“Then i looked at my hands in the flickering candlelight”
The prompt for today suggested i pick up the nearest book, open page 82 and make a post based on the 3rd line from the page. So i took this one from Dance Dance Dance by Haruki Murakami.
I’m not a fiction buff. But most of my favorites from the genre have been written by Murakami. His tone centers around loneliness, great music and the 60s. The writing style has always had me glued on. Today when i read the line on top, i wondered if it could mean something in a different context. The only thing i can think of is to look through the darker uncertain times with sheer Pollyanna optimism. In the book the character is confused about visions pretty similar to the way we build notions and let them guide us. So let that flickering candle not dampen a moment’s enthusiasm. Believe. That’s what i really took away.
I’ve been catching up on my reading & thought it would be good check out one on behavioral psychology. I love the recommendations from the Amazon store and it so much more intelligent & richer than Flipkart. The Kindle has driven up my reading by at least 5 times. Anyways, the book i’m reviewing this time is 59 Seconds by Richard Wiseman. I’ve read one of his books called Quirkology before & i really like his style of explaining simple habits & events. Richard always puts forward a theory or a hypothesis and backs it with facts & research. Undeniably this puts the focus on implementation. His facts compel the person to try out little knick knacks towards becoming a better one.
Richard emphasizes on expressing gratitude & thinking about a perfect future by cataloging them in to a journal. Evidently, writing down clears up ones thought process and needs just 5 minutes a day. He explains what are the key differentiating features when several candidates appear for an interview to how successful people set measurable goals which include spending time with loved ones. He sets up a plan at the end of nearly each chapter of the book to guide one in to making changes and in some cases he even throws in an exercise or two to help you understand yourself better. I got to know from one simple one that i’m right brained (that one didn’t even need me to fill a questionnaire or look at some fancy images). Some other insights are in to how people are receptive to new ideas when they are relaxed, that pop music / jazz have the same relaxing effect as total silence & classical music can help in lowering one’s blood pressure!
He touches on nearly all aspects of any person’s life from relationships, parenting, decision making to personality. All the chapters are interspersed with simple hacks that can help just about anyone. I think this is a good read for anyone looking to cut out procrastination / looking for making changes in behavior or habits / to simply improve their decision making. The takeaways make this one totally worth it!
Libraries offer a quite abode of peace for the wandering mind. I’ve always been drawn to the narrow alleys, seething in the smell of old books. It offers a certain kind of solace. Like the world may have changed over years gone by, but those words are still there to offer comfort.
I’ve always been an avid reader. The kind who would light up a torch under the blanket when the lights are turned out to continue reading. Don’t quiet remember what or who got me in to it, but reading has been one of my favorite things to do. The comfort of slipping away in a book is like having a conversation with the author or the characters one to one. Maybe that’s why movies made out of popular books don’t feel as good as the book you read. There is of course a limit to what movie makers may replicate.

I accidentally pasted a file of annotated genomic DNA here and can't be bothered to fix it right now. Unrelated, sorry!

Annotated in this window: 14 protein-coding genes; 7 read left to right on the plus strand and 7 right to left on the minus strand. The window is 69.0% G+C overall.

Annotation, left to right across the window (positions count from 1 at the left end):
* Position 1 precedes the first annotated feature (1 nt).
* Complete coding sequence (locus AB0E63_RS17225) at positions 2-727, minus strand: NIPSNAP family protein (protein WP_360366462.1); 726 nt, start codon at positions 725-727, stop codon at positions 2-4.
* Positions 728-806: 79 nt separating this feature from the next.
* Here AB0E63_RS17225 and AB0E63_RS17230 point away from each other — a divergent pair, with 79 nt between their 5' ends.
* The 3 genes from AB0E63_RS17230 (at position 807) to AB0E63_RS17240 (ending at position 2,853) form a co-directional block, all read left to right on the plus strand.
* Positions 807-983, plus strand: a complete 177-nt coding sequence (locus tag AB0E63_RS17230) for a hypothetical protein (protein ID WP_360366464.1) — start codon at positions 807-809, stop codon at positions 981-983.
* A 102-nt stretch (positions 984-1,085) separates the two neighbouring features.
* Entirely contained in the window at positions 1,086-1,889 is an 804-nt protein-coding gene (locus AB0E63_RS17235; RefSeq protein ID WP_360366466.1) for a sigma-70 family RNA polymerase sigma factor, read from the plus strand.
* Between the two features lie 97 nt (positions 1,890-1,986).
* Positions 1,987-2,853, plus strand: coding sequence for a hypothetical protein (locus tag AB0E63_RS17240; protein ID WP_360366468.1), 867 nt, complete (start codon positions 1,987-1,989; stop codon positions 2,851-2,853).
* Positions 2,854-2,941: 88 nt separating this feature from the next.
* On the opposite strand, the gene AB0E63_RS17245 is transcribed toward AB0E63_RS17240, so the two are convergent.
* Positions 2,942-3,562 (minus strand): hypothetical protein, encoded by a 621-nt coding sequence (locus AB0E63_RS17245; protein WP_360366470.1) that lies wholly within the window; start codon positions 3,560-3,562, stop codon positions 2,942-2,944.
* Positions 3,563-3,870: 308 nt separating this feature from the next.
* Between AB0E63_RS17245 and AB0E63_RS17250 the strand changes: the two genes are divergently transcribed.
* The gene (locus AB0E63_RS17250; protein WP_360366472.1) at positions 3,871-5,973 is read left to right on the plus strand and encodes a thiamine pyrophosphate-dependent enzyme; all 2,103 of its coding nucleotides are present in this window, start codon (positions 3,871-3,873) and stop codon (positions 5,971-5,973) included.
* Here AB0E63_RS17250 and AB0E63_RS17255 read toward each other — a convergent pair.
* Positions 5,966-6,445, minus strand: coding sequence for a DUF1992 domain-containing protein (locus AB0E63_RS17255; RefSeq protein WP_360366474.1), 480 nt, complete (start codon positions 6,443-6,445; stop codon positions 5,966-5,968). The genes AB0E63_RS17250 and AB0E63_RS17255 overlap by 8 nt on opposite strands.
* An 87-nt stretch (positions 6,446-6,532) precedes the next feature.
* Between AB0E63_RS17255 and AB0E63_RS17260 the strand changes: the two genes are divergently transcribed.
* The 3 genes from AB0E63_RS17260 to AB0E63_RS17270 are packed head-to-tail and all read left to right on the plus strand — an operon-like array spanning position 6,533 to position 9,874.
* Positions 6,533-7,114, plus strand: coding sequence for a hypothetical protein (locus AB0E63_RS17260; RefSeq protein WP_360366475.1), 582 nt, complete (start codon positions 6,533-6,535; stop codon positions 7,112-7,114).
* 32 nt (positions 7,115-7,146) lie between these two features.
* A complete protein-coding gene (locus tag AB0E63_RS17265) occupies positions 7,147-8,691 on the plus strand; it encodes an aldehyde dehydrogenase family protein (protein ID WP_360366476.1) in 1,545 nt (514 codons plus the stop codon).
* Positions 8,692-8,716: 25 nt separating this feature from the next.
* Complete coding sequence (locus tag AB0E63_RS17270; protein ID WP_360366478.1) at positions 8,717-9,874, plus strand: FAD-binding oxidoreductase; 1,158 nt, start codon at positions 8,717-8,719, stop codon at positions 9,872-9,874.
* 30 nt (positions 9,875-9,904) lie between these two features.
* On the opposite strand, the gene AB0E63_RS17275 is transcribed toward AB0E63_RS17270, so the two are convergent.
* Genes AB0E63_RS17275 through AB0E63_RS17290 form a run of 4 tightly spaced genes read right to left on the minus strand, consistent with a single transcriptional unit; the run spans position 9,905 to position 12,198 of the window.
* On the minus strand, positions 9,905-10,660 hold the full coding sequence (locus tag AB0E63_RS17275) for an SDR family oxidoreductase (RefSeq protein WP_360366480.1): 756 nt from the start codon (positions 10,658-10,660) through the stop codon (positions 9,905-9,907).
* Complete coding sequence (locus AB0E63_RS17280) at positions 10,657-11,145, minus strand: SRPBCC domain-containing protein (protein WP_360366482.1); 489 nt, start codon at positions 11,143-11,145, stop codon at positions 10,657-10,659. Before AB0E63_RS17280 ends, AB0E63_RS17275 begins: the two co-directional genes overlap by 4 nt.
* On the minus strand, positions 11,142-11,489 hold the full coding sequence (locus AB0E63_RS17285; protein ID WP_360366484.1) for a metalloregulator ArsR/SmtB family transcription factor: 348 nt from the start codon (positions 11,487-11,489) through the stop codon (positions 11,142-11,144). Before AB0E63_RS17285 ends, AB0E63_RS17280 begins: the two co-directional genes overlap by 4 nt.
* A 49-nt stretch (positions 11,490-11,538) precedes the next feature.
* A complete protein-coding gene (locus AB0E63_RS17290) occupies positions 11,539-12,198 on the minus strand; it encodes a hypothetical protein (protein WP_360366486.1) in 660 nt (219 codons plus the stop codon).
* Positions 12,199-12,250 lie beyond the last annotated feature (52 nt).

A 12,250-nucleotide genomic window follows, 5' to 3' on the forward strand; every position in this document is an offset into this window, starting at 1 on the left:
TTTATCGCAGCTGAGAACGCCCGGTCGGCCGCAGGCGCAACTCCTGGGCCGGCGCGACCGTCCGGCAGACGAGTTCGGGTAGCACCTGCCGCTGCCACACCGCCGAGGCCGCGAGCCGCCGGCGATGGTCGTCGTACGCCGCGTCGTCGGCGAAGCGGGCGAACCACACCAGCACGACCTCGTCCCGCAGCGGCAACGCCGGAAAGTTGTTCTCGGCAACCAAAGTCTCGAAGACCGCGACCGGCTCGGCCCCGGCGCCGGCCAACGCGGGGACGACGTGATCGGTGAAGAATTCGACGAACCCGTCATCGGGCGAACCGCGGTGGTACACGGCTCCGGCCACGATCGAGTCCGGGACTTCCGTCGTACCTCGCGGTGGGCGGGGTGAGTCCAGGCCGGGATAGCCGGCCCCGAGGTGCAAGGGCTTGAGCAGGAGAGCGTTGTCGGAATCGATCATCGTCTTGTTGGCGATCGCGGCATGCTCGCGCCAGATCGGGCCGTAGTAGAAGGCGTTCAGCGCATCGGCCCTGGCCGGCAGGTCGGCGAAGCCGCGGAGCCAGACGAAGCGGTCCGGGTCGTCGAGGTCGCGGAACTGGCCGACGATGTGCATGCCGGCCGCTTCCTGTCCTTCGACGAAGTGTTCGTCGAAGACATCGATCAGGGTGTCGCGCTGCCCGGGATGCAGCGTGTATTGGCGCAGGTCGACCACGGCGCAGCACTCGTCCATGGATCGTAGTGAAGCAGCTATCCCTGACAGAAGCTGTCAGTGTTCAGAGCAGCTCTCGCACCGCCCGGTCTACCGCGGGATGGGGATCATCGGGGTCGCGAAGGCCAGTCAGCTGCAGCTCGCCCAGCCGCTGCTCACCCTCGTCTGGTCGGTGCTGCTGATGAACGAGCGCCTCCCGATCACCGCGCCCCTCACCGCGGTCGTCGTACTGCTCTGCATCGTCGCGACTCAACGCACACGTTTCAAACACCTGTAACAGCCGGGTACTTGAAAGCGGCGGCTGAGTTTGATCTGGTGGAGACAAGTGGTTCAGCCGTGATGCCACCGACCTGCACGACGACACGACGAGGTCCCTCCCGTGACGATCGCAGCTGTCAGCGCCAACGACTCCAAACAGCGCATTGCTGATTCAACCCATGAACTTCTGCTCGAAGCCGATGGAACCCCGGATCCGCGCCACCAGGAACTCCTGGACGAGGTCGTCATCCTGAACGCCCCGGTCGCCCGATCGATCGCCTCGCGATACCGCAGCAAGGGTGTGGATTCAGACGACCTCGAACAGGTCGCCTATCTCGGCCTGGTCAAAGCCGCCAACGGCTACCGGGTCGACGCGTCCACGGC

When i was younger i drooled over classics. Talk about Jane Eyer, Dickens and the works. Fairy tale me not, i never found them worthy of my reading time. But as i grew older, my interest moved in to reading pure sciences. Being where i was brought up, there weren’t too many of those to read (this was the late 90’s & online bookstores hadn’t caught up). So i’d plead to my father to bring some over from his business trips to New York. Hail Borders (now Barnes & Noble) , the book store at the World Trade Center that eventually got destroyed in the 9/11 attacks. I still have the books from there. The interest then moved to philosophy, so i bought a bunch of books on the subject and read up all i could on how it came to be. I even dabbled in psychology for bit and tried reading Freud. I must say tried. By the time i got to my B-school, i was absolutely fascinated with the world of finance. I mean we were reeling under the 2008 financial crisis & i really wanted to know what’s a bubble. Off i went on a reading spree like a finance nerd. Though i didn’t major in it, i learnt a lot from the books i read.
As of now, i read just about anything i can get my hands on. But if i have to choose, then technology / biographies / behavioral psychology are the genres that appeal to me the most. Having something to read offers me a certainty, that i can slip in to without bothering anyone. The takeaway is always huge & i think books tell you a lot more about facts than what you will read in a 100 articles online. So take up a good read & slip away in to bliss. It will be a rewarding experience.
PS: The photo above is a view of the enormous library at Calcutta Club. It’s got 3 floors & one could just get lost in the good collection of books they have.
In the meanwhile i leave you with the 10 best songs on Libraries/Librarians.